Stealth siRNAs for the negative control (NC) and the depletion of Stau2 or RHA were obtained from Invitrogen: siNC, 5'-AGCUACACUAUCGAGCAAUUAACUU-3'; siStau2-1, 5'-GAGGAAUGCCUCGACGUCGAGAAUU-3'; siStau2-2, 5'-CCAAGCACUGCAGAAUGAACCUAUU-3'; siRHA, 5'-GGCAGCCAUGGAGGCUUUGGUUGUU-3'. For the depletion of Upf1, the following siRNAs were obtained from NipponEGT: siUpf1-1, 5'-GAUGCAGUUCCGCUCCAUU-d(TT)-3' ; siUpf1-2, 5'-CCAAGGCAUUGGCUUUUUAd(TT)-3'. The siRNAs were transfected into 293F or HeLa cells at a concentration of 1.6 nM using Lipofectamine RNAiMax reagent (Invitrogen) according to the manufacturer's protocol for reverse transfection. For experiments using exogenous protein expression, the culture medium was exchanged and the cells were transfected with expression plasmids for MS2 or MS2-Stau2 using Effectene at 24 h after siRNA transfection. At 48 h after plasmid transfection, the cells were harvested for luciferase assays, Northern blotting or Western blotting.
293F-GST-Stau2 or 293F-GST cells were cultured in suspension in 100 ml of FreeStyle 293 Expression Medium (Invitrogen) at 37 °C in a 5% CO2 atmosphere on an orbital shaker platform rotating at 125 rpm until the cell density reached 3 × 106/ml. The cells were harvested, washed with PBS and then lysed in lysis buffer (20 mM Tris-HCl (pH 7.5), 150 mM NaCl, 1 mM DTT, 0.5% Tween 20, 20 μg/ml RNase A) for 15 min on ice. The cell lysates were centrifuged at 10,000 × g for 20 min to remove insoluble material. The supernatant was incubated with glutathione-Sepharose 4B beads (GE Healthcare) for 2 h at 4 °C with gentle agitation. The beads with bound proteins were isolated by centrifugation at 3,000 × g for 2 min. The beads were then washed five times with lysis buffer without RNase A. GST-Stau2 or GST proteins were eluted in 200 μl of elution buffer (100 mM Tris-HCl (pH 8.3), 100 mM NaCl, 2 mM DTT, 1 mM EDTA, 20 mM reduced glutathione) on ice for 15 min. The eluted proteins were separated by SDS-PAGE followed by silver staining. Each band was analyzed by mass spectrometry.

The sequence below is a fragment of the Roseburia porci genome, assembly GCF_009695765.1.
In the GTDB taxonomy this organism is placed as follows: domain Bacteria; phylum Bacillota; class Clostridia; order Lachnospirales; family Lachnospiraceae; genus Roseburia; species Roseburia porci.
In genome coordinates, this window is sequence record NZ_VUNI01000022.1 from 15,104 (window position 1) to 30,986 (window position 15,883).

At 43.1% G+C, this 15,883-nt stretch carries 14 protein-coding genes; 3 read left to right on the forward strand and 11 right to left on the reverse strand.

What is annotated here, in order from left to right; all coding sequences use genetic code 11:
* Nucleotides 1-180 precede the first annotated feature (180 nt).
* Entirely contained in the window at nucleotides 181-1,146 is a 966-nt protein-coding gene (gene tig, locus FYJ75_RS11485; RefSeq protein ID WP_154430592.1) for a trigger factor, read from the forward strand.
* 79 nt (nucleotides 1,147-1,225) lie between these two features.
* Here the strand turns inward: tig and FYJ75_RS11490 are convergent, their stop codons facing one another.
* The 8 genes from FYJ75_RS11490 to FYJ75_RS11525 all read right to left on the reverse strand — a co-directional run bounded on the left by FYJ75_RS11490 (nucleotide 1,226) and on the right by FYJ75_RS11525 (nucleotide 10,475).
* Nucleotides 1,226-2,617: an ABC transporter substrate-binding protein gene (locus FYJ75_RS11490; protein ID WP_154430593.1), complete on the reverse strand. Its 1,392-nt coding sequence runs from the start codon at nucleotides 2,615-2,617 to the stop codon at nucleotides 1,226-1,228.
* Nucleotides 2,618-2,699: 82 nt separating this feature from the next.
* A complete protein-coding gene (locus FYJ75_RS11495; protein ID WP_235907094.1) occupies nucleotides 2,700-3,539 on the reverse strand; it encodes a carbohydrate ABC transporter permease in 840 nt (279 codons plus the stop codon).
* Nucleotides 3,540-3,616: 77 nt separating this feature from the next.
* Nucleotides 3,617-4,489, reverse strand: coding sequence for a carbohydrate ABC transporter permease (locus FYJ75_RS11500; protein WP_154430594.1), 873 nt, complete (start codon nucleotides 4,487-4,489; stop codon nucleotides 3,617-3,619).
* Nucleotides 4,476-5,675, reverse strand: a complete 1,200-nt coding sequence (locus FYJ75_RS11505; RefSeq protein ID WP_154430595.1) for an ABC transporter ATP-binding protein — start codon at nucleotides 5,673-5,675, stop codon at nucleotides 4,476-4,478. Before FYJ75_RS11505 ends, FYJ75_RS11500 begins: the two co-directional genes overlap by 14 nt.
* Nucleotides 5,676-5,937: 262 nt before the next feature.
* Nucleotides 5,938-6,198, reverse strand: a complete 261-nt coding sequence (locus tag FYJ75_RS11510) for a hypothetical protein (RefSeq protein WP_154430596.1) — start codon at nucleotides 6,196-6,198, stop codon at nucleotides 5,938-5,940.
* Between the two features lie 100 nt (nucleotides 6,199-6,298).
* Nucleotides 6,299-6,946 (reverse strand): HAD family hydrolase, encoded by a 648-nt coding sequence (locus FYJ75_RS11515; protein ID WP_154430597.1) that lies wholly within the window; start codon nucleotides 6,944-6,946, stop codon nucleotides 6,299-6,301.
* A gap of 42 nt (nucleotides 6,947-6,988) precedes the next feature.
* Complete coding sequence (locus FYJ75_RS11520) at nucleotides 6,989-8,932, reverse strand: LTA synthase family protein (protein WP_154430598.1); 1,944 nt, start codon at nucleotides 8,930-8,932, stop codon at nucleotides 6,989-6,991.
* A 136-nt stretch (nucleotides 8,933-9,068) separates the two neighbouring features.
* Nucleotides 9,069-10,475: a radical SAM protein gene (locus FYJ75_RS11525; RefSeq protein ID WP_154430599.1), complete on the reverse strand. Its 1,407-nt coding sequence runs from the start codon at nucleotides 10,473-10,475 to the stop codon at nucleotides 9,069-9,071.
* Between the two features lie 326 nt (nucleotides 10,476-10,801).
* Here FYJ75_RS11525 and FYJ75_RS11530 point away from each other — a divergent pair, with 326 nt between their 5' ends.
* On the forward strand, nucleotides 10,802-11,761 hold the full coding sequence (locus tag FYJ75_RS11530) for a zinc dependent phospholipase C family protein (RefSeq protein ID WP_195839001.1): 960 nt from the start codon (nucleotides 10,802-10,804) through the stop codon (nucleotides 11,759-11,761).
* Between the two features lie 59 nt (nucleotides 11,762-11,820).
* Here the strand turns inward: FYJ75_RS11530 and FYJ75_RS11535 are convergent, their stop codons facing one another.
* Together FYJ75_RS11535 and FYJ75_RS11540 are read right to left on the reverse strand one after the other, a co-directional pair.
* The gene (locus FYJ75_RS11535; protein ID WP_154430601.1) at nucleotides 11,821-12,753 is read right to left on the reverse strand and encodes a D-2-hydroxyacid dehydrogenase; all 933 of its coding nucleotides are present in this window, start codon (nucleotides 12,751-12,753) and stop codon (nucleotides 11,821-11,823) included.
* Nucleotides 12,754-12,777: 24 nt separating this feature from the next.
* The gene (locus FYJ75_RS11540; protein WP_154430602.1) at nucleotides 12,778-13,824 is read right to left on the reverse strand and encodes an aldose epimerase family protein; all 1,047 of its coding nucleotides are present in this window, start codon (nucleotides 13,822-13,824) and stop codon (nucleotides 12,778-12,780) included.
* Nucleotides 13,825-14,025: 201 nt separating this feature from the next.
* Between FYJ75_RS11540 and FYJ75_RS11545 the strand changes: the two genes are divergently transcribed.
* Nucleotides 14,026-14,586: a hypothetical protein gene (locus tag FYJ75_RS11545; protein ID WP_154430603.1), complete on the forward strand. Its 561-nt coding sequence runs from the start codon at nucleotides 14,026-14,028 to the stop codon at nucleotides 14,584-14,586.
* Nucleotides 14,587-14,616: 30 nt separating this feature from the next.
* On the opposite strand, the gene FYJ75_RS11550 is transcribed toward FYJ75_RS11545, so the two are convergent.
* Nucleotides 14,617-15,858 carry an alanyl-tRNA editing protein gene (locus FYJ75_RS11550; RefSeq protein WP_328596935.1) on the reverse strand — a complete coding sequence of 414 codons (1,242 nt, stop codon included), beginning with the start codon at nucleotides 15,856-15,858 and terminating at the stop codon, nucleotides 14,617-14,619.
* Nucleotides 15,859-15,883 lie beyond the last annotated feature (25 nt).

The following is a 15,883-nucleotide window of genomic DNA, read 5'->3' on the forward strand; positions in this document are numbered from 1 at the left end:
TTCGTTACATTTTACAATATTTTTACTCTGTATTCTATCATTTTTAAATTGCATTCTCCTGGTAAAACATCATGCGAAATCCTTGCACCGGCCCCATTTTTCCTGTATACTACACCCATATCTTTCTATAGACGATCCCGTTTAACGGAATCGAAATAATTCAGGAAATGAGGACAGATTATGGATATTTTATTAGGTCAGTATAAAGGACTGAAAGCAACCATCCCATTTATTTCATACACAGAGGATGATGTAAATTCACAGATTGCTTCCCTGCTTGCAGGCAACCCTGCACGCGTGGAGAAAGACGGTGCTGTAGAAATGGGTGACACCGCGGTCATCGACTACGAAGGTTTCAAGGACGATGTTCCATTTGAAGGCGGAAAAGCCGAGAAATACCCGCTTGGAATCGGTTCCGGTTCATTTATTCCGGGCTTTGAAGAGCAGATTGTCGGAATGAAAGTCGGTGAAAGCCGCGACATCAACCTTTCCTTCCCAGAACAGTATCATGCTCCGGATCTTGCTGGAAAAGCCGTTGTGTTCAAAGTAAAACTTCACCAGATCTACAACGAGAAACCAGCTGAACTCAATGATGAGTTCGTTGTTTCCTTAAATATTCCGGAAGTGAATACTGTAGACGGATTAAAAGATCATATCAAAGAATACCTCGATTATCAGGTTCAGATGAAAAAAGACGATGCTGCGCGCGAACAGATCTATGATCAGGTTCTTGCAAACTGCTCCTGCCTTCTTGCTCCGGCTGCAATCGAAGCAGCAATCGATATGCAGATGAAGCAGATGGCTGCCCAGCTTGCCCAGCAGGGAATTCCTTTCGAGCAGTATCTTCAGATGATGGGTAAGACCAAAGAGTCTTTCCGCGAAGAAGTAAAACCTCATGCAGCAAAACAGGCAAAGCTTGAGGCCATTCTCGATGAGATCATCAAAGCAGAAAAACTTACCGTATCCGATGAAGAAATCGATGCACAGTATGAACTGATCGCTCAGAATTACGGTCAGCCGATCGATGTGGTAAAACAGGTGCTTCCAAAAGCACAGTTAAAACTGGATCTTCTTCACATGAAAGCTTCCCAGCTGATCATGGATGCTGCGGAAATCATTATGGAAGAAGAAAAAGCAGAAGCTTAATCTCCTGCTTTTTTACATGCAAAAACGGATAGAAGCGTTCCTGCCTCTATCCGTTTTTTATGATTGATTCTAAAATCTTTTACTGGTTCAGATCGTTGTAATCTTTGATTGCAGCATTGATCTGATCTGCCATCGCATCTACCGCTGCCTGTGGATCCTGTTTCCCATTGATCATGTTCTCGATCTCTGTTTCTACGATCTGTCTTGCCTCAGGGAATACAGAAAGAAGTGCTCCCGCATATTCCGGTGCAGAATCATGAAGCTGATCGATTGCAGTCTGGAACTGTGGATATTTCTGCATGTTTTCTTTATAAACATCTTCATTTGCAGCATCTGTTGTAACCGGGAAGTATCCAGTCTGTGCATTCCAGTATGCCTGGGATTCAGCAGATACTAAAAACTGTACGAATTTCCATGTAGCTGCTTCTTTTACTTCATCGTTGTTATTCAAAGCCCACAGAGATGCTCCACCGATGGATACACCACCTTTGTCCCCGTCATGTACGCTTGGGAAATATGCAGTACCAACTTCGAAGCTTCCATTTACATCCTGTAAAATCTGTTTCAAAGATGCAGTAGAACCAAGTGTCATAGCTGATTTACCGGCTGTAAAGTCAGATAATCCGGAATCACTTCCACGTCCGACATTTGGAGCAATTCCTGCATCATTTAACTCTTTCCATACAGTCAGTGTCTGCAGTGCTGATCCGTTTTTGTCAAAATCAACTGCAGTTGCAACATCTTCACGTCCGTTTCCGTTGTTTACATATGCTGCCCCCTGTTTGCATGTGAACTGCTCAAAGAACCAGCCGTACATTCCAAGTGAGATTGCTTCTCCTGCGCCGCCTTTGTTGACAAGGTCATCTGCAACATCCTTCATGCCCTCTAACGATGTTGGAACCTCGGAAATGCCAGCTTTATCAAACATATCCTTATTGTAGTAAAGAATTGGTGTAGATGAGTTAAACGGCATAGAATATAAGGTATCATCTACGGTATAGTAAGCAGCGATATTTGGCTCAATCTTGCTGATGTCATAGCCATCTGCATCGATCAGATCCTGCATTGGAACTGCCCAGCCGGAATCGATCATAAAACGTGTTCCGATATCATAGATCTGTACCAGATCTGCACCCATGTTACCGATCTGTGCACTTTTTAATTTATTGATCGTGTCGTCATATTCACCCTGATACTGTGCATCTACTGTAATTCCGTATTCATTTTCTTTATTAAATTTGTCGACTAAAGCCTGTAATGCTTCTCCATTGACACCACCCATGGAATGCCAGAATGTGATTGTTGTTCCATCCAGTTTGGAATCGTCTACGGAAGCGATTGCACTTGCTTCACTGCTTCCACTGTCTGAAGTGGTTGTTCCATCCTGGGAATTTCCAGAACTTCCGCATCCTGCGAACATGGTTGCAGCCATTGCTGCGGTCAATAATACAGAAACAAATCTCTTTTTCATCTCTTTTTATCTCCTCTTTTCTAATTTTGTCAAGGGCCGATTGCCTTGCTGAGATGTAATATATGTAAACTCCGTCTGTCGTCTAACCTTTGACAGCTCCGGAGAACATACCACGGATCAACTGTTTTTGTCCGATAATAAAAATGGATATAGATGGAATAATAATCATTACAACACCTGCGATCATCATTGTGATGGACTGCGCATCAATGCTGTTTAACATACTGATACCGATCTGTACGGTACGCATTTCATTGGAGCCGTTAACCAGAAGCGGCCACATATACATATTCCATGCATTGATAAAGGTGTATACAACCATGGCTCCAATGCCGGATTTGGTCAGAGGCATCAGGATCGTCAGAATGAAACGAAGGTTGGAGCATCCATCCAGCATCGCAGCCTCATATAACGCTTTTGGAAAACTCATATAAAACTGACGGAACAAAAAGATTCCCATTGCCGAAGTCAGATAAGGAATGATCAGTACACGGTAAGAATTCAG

HeLa cells (1 × 107) were lysed in 1 ml of lysis buffer (20 mM Tris-HCl (pH7.5), 150 mM NaCl, 1 mM DTT, 0.5% Tween 20, 20 μg/ml RNase A) for 15 min on ice. The cell lysates were centrifuged at 10,000 × g for 20 min to remove insoluble material. The supernatant was incubated with rabbit IgG (10 μg) or a rabbit anti-hStau2 (10 μg) antibody for 1 h on ice followed by the addition of Protein G Sepharose 4 Fast Flow (GE Healthcare) and incubation at 4 °C with gentle agitation for 2 h. The beads with the bound proteins were isolated by centrifugation at 3,000 × g for 2 min. The beads were washed three times with 1 ml of lysis buffer without RNase A. The bound proteins were eluted in 100 μl of SDS sample buffer (63 mM Tris-HCl (pH 6.8), 5 mM DTT, 2% SDS, 5% sucrose, 0.01% Bromophenol Blue). Two percent of the total lysate and 10% of the precipitate were separated by SDS-PAGE followed by Western blotting.
Recombinant protein production